UPDATED: AUG. 25 at 4:12 p.m. to reflect statement from Jamestown Kendall Club
JAMESTOWN – The Jamestown City Council held a work session Monday night and spent a great deal of time discussing a proposed residency requirement for city police officers.
During the half-hour discussion of the proposed local law, council members were generally in agreement that a police residency requirement would be a good thing for the city. In fact, the council felt so strongly in favor of the requirement that they increased the proposed term for how long the residency requirement would be in place, bumping it up from the original five years to ten years.
During the conversation, Jamestown Mayor Eddie Sundquist and city attorney Elliot Raimondo said that state law allows municipalities to institute a residency requirement for officers when the police force has less than 200 officers and it doesn’t have to be negotiated into a collective bargaining unit. They also explained that several communities in Western New York already have such requirements on the books. In addition, they explained that police and fire employees are the only labor groups where some type of residency guidelines can be put in place, while other groups of workers would have to have such requirements negotiated into their labor agreements with the city.
According to Raimondo, Jamestown Police have the lowest number of members who currently live in the city, at just 24%. Fire is at about 40%, although many of the firefighters who live outside of Jamestown still live close enough to be able to respond to emergency calls in a timely fashion when necessary. All other labor groups in the city have residency rates at or above 80%.
A hearing on the local law will take place next month, with more details on the specific date, time and process to be announced.
Following the hearing, the council would vote on the proposal to put the local law on the books.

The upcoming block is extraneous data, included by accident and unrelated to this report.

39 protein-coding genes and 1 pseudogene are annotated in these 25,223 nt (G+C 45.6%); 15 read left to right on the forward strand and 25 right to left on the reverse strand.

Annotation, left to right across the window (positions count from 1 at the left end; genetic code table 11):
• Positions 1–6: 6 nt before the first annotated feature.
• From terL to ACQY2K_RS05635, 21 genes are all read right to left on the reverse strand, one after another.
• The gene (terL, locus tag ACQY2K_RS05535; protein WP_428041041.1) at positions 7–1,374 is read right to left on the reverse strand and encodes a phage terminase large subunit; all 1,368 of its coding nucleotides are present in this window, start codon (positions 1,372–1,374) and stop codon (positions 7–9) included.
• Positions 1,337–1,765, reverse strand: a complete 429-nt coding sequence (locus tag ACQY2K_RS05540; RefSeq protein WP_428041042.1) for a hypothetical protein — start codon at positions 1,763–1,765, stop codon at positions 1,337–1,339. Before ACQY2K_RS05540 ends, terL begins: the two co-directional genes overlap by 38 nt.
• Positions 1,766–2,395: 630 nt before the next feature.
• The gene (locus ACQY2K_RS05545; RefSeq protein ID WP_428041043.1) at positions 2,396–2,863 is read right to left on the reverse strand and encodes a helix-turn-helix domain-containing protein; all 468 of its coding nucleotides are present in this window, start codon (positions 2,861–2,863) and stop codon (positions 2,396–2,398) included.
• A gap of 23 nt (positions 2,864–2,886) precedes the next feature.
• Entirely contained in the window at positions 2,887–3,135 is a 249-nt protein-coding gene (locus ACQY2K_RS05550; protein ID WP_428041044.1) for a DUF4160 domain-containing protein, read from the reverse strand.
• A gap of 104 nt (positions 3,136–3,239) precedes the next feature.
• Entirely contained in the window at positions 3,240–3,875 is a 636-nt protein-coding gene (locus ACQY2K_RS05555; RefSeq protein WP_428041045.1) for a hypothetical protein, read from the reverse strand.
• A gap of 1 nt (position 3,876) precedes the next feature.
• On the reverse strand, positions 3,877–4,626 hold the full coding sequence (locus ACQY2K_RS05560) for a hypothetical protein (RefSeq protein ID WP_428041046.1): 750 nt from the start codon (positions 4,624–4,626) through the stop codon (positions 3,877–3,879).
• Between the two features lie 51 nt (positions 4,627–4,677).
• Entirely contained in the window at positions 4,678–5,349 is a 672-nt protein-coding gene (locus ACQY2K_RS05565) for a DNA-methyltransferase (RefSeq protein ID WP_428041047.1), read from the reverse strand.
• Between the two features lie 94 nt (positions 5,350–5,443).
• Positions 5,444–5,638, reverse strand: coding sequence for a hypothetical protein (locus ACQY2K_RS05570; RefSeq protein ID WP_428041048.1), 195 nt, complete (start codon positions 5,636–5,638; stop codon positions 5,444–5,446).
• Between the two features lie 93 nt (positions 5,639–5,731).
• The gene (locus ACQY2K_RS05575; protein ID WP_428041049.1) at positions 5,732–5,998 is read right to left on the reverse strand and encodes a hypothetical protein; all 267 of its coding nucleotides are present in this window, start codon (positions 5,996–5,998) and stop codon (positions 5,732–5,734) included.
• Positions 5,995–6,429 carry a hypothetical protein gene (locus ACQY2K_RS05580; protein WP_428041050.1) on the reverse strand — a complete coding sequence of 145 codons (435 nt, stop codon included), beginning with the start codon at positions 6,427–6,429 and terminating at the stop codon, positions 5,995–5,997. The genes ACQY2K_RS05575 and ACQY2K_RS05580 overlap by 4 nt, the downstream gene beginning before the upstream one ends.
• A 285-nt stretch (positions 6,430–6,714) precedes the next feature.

If approved, the residency requirement would only be applied to any new officer hired after January 1 of next year. Those currently on the police force would be exempt.
Both Jamestown Acting Police chief Tim Jackson, who is the former president of the Kendall Club police union, along with retired Jamestown Police officer and current city councilman Jeff Russell are in favor of the local law.
Meanwhile, on Tuesday afternoon the Jamestown Kendall Club released the following, announcing their opposition to the proposed local law:
“The City of Jamestown did not succeed in seeking a residency requirement for new hires during the last Arbitration. The Arbitration panel, including the City’s own panel member, did not rule in favor of the City’s residency requirement proposal. Two Courts have already affirmed that ruling. Once again, the City is trying to impose a requirement for which they should work with the Kendall Club, PBA to find a compromise.
The Kendall Club, PBA stands ready, willing, and able to engage in meaningful discussions with the City. As has been stated to the City, Police Officers and their families should enjoy a reasonable degree of privacy. Requiring newly hired Police Officers to live in the County (as the great majority do) as opposed to within the City, provides a fair balance. Restricting the rights of new hires will reduce the pool of qualified applicants available to the City. Addressing this issue is critical to maintaining a highly qualified work force, especially when potential applicants can obtain better wages and benefits in other local departments.
It is truly unfortunate that the City did not work with the Kendall Club to resolve this issue, but rather chose to unilaterally attempt to make this change, possibly requiring the taxpayers to pay yet more legal fees to address the inevitable legal challenges that will follow. The Kendall Club is also disappointed that it learned of the announcement through the media. The Kendall Club is disappointed the City ignored the negotiation process regarding this critical issue. “